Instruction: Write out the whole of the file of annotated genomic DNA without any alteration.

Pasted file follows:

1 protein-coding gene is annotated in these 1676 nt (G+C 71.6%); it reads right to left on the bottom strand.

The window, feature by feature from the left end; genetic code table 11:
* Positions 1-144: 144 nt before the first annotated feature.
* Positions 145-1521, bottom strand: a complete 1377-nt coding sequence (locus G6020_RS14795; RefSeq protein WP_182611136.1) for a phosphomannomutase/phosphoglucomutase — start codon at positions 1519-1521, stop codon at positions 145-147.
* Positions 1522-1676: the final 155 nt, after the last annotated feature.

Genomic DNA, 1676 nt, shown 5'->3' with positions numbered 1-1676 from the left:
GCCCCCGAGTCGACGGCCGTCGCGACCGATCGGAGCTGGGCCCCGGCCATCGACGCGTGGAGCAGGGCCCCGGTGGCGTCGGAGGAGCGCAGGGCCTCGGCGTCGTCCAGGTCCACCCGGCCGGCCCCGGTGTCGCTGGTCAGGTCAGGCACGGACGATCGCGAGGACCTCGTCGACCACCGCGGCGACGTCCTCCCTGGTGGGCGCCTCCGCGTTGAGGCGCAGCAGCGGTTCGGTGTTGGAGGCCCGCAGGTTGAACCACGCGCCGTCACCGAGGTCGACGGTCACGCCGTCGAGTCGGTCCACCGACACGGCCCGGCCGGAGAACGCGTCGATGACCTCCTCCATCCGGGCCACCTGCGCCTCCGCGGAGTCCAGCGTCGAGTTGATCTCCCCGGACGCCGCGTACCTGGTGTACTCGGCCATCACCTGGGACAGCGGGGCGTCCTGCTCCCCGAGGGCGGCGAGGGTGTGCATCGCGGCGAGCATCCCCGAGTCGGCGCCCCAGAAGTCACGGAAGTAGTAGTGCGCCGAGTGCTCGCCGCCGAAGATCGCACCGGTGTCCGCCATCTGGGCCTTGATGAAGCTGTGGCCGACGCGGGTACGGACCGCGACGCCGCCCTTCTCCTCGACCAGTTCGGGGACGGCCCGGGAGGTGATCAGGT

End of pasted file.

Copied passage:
1 protein-coding gene is annotated in these 1676 nt (G+C 71.6%); it reads right to left on the bottom strand.

The window, feature by feature from the left end; genetic code table 11:
* Positions 1-144: 144 nt before the first annotated feature.
* Positions 145-1521, bottom strand: a complete 1377-nt coding sequence (locus G6020_RS14795; RefSeq protein WP_182611136.1) for a phosphomannomutase/phosphoglucomutase — start codon at positions 1519-1521, stop codon at positions 145-147.
* Positions 1522-1676: the final 155 nt, after the last annotated feature.

Genomic DNA, 1676 nt, shown 5'->3' with positions numbered 1-1676 from the left:
GCCCCCGAGTCGACGGCCGTCGCGACCGATCGGAGCTGGGCCCCGGCCATCGACGCGTGGAGCAGGGCCCCGGTGGCGTCGGAGGAGCGCAGGGCCTCGGCGTCGTCCAGGTCCACCCGGCCGGCCCCGGTGTCGCTGGTCAGGTCAGGCACGGACGATCGCGAGGACCTCGTCGACCACCGCGGCGACGTCCTCCCTGGTGGGCGCCTCCGCGTTGAGGCGCAGCAGCGGTTCGGTGTTGGAGGCCCGCAGGTTGAACCACGCGCCGTCACCGAGGTCGACGGTCACGCCGTCGAGTCGGTCCACCGACACGGCCCGGCCGGAGAACGCGTCGATGACCTCCTCCATCCGGGCCACCTGCGCCTCCGCGGAGTCCAGCGTCGAGTTGATCTCCCCGGACGCCGCGTACCTGGTGTACTCGGCCATCACCTGGGACAGCGGGGCGTCCTGCTCCCCGAGGGCGGCGAGGGTGTGCATCGCGGCGAGCATCCCCGAGTCGGCGCCCCAGAAGTCACGGAAGTAGTAGTGCGCCGAGTGCTCGCCGCCGAAGATCGCACCGGTGTCCGCCATCTGGGCCTTGATGAAGCTGTGGCCGACGCGGGTACGGACCGCGACGCCGCCCTTCTCCTCGACCAGTTCGGGGACGGCCCGGGAGGTGATCAGGT